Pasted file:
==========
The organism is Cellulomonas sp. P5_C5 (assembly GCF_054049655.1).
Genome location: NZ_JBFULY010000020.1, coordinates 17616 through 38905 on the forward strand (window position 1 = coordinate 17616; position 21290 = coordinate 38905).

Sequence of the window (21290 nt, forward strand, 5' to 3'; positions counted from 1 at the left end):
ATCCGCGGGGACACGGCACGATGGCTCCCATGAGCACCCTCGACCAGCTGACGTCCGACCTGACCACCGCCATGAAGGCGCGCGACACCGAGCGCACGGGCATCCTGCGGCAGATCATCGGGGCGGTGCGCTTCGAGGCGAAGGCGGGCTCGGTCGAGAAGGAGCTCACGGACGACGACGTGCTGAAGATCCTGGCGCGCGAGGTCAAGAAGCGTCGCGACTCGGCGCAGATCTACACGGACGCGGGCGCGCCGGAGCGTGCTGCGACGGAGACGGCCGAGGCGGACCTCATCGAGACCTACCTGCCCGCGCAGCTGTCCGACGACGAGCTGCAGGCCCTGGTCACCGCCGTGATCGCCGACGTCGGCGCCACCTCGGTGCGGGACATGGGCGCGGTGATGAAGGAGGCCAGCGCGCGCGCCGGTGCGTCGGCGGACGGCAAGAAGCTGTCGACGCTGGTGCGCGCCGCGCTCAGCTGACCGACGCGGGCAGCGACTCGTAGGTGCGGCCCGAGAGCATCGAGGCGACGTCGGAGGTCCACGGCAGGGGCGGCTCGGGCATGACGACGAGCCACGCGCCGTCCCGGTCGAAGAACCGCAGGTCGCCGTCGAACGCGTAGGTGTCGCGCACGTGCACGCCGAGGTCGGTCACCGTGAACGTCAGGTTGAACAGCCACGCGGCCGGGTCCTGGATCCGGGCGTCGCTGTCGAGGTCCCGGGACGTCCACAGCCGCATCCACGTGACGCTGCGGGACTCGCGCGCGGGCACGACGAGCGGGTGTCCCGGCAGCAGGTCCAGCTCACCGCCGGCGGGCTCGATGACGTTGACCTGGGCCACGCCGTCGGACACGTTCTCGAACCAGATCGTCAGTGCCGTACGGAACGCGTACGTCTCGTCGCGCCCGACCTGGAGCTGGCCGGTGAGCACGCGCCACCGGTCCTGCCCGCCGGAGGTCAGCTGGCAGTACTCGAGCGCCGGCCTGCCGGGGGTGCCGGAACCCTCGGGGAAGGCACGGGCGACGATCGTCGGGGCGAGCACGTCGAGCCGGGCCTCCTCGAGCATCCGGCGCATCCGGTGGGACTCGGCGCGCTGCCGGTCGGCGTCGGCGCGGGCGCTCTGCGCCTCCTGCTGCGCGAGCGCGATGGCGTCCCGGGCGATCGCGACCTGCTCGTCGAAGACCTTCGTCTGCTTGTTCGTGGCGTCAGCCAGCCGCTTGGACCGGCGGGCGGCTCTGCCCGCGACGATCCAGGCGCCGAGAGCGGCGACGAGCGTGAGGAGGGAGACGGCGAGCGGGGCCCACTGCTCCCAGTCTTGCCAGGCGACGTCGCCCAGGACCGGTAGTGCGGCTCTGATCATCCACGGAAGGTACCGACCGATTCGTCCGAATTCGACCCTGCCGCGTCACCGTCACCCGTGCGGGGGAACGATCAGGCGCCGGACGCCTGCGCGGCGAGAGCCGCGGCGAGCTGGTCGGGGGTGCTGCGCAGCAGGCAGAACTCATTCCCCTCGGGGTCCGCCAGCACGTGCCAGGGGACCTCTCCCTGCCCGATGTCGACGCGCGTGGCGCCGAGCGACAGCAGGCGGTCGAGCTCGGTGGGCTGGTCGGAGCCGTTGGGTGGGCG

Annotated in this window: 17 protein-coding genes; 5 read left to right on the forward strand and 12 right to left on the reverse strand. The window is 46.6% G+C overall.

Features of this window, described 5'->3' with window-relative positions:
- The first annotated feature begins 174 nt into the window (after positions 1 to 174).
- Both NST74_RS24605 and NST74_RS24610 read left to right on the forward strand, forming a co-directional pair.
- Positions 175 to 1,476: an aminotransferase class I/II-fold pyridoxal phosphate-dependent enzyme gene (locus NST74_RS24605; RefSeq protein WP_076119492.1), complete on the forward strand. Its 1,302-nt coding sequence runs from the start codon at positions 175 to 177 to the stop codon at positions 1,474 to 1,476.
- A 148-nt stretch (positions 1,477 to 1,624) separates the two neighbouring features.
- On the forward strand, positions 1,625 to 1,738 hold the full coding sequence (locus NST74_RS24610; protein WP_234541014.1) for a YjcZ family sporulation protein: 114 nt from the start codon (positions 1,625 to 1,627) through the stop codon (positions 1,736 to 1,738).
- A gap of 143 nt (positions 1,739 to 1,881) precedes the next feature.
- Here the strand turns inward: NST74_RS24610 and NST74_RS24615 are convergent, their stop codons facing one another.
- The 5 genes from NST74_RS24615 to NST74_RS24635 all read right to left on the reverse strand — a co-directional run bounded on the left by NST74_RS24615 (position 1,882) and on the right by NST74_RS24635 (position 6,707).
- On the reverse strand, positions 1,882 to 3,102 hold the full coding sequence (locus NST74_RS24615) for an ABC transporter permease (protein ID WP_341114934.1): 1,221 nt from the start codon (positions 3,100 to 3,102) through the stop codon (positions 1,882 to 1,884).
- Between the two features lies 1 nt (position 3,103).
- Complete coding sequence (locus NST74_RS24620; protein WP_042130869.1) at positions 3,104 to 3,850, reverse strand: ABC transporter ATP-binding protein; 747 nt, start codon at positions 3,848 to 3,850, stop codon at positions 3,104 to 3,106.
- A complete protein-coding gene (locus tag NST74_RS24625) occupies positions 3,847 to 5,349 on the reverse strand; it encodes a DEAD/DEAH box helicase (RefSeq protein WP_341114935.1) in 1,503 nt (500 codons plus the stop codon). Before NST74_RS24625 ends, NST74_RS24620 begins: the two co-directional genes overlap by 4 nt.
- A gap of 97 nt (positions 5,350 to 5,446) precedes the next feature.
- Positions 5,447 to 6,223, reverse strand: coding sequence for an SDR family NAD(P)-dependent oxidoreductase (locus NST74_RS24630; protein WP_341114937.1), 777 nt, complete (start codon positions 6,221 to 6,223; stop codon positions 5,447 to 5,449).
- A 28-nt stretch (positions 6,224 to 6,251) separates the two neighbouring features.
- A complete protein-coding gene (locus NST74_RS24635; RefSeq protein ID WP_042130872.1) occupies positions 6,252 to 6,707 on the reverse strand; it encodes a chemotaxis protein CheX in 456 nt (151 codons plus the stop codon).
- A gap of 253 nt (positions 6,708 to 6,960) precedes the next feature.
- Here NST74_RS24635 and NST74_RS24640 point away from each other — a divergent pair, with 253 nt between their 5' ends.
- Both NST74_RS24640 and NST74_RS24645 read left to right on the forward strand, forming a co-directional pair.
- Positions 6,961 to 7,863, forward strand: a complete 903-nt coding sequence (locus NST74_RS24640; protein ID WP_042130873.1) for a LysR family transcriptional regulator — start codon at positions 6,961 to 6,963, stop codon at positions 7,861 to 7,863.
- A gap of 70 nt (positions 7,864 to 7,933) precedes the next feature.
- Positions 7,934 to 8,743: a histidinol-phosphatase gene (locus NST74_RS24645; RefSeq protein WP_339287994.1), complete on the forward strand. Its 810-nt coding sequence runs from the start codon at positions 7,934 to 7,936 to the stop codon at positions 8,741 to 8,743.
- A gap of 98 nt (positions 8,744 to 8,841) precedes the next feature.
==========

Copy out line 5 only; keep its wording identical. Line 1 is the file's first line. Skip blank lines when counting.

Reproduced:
Annotated in this window: 17 protein-coding genes; 5 read left to right on the forward strand and 12 right to left on the reverse strand. The window is 46.6% G+C overall.